Beth Orton takes a step outside the music arena in Esther May Campbell’s atmospheric and poetic analysis of family connection and dysfunction. Whilst at times the dream-like visuals can sometimes take the audience out of the focus upon what the underlying message of the film is – that Orton plays a mother, separated from her family, whose daughter, Rose (Zamira Fuller) who longs to see her. Continue reading “Light Years Review”
The BFI are launching a season of films to celebrate diversity in cinema.
The BLACK STAR event has been announced by the BFI as follows:
“Black Star explores the relationship between stars and the audiences who love them, spotlighting great performances by black actors on screen. Continue reading “A Celebration of Black Cinema This Autumn at The BFI”
Can you tell us about Her Name was Carmen? Why did you decide to create a contemporary spin on a classical piece?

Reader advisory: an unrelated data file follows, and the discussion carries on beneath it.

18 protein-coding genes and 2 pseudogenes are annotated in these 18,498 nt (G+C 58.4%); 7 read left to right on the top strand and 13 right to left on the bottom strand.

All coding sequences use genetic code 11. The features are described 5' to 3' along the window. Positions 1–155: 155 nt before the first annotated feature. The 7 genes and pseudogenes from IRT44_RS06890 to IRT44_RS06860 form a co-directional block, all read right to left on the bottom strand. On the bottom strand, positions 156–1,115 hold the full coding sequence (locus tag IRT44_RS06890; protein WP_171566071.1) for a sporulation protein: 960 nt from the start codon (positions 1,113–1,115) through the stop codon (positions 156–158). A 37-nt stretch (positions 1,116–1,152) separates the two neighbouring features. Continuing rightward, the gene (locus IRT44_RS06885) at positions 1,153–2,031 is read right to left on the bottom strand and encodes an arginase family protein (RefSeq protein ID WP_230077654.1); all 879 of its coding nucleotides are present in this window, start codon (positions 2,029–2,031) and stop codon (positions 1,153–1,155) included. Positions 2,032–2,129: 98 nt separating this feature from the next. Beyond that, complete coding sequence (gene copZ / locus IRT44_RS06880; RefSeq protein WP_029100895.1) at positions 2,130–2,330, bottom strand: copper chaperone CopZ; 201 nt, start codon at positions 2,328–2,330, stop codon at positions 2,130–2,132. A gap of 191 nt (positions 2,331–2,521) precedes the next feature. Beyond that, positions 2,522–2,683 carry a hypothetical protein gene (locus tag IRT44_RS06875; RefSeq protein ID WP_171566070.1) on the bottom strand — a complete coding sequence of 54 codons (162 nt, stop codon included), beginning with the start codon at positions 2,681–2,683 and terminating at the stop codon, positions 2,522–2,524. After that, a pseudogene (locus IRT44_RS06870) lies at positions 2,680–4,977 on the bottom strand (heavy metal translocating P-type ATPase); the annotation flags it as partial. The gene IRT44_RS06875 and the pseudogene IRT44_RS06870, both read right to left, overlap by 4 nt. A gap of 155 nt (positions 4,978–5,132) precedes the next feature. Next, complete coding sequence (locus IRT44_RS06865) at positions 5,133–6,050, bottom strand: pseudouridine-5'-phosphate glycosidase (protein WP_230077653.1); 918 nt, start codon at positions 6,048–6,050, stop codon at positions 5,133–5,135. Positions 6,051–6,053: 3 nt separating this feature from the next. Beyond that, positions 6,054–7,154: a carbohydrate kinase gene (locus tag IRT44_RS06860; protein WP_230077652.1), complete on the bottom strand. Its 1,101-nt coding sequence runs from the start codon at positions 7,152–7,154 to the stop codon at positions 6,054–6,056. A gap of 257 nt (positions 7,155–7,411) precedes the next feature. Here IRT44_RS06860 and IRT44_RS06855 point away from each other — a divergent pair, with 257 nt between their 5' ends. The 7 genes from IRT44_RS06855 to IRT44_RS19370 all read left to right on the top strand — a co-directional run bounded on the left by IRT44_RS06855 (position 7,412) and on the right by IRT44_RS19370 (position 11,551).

As a mother of a young child I was struck by the number of children that are caught up in the refugee crisis. This shocked me and I knew I had to do something for them. As we are a ballet theatre, ballet is our tool. Continue reading “An Interview with Irina Kolesnikova”
“Bigger, deeper, louder.”
After seeing ‘Walk It Home’, the new film about Beirut blues band, The Wanton Bishops, I was at a loss to describe it. Quasi-documentary, the film shows ‘the day(s) in the life’ of Nader Mansour and Eddy Ghossein as they travel around the Mississippi Delta. Continue reading “Film Review: Walk It Home”
Buttercup Bill is billed as a “Southern Gothic Romance”. It is the first production of Sadie Frost and Emma Comley’s new outfit Blonde to Black Pictures, set to be released in the UK August 2015. It is also a debut feature from New York film makers Remy Bennett – who also stars in the film – and Emilie Richard-Froozan. Continue reading “Film Review: Buttercup Bill”